One of Scotland’s top scientists was suspended from the Royal Society of Chemistry (RSC) after a complaint from an individual about whom he allegedly made an insulting remark.

Professor Lee Cronin, Regius Chair of Chemistry at Glasgow University, served the three-month sanction earlier this year.

In an official notice, the Society said Prof Cronin had breached its code of conduct in relation to the requirement to behave “honourably” and “with integrity” in professional life, and the obligation to recognise the public interest, encourage “inclusivity” and protect “dignity and welfare”.

An investigation found he had also failed to meet the code’s demands regarding the need to respect others and fulfil one’s duties in a “fair manner” by “being aware of” and “limiting” biases.

The suspension period began on March 8 and ended on June 7, 2022.

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An RSC spokesman said: “All parties to this process were involved constructively throughout the investigation and disciplinary processes. In line with our established processes, details of individual cases will remain confidential.”

Prof Cronin is among the most admired figures in British chemistry. He has been at Glasgow since 2002 and became regius professor at the age of only 39.

According to the website for the Cronin Group of researchers, Prof Cronin leads one of the largest multidisciplinary, chemistry-based teams in the world, having raised over $35 million (£29.5m) in grants and with current income of $15m. He is particularly well known for his work in areas such as assembling artificial life and the construction of chemical computers.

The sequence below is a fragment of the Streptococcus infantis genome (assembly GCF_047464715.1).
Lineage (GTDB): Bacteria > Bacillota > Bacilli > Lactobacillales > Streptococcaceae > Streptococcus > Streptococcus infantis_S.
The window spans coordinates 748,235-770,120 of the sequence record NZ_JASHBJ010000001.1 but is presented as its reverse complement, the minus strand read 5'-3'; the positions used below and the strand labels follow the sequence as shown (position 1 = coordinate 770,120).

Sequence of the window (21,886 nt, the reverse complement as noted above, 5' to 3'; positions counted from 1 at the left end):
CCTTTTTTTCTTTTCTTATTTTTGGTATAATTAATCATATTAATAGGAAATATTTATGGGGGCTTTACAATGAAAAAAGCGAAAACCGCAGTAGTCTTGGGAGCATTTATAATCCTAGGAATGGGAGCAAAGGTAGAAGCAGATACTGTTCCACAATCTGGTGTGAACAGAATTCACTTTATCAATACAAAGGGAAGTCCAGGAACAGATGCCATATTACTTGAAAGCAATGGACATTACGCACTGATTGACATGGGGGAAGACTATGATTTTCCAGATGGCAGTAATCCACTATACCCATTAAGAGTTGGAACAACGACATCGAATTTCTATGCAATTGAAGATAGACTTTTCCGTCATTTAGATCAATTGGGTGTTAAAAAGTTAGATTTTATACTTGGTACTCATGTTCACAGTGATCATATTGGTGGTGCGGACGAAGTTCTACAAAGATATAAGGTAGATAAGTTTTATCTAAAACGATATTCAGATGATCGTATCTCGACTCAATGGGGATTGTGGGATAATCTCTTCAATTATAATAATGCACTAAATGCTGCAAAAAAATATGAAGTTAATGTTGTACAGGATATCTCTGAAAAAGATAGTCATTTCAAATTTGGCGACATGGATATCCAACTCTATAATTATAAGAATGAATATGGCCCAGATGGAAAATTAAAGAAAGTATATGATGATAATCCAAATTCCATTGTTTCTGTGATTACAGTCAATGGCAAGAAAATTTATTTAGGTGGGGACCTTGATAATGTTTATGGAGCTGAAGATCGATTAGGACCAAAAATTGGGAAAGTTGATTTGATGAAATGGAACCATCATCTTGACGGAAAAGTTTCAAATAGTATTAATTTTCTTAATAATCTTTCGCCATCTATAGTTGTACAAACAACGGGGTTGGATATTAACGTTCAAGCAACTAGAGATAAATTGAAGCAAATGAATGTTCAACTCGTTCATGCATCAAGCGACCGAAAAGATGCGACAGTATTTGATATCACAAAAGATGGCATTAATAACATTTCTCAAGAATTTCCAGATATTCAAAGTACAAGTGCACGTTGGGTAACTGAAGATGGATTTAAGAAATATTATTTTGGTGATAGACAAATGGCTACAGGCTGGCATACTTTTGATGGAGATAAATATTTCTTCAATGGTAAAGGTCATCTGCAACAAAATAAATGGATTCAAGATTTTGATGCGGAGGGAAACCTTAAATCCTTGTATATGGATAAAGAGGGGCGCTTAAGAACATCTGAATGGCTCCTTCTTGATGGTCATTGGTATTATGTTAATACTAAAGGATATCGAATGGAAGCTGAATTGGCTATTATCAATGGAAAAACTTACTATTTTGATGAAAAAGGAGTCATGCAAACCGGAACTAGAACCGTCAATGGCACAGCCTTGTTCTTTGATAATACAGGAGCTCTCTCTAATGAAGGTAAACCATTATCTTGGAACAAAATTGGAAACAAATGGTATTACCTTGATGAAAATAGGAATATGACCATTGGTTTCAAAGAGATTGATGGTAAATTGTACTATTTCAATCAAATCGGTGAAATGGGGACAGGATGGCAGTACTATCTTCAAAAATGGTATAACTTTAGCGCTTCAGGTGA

Prof Cronin has given over 300 international talks and authored more than 350 peer-reviewed papers. His recent work has been published in Nature, Science and PNAS.

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RSC bosses stressed that their probe into the complaint against him had followed strict protocols. A spokesman said: “All members of the Royal Society of Chemistry are subject to the same code of conduct and the same investigative and disciplinary processes for when it is alleged to have been infringed.

“Disciplinary proceedings and processes are led by independent professionals, both from across the chemical sciences community and other industries. There are no paid members of RSC staff involved in decision making.”

He added: “The makeup of our disciplinary committee includes chartered chemists, as well as independent members who are not affiliated to the Royal Society of Chemistry – but who hold similar senior positions in a variety of fields.”

A Glasgow University spokesman said: “The university is aware that Professor Lee Cronin has had his membership of the Royal Society of Chemistry suspended for a three-month period, following a full independent investigation into a complaint made by a third party.

“The RSC did not seek input from the University of Glasgow during the process.”

Prof Cronin told The Herald that he had no comment to offer beyond what was said by the RSC in its statement.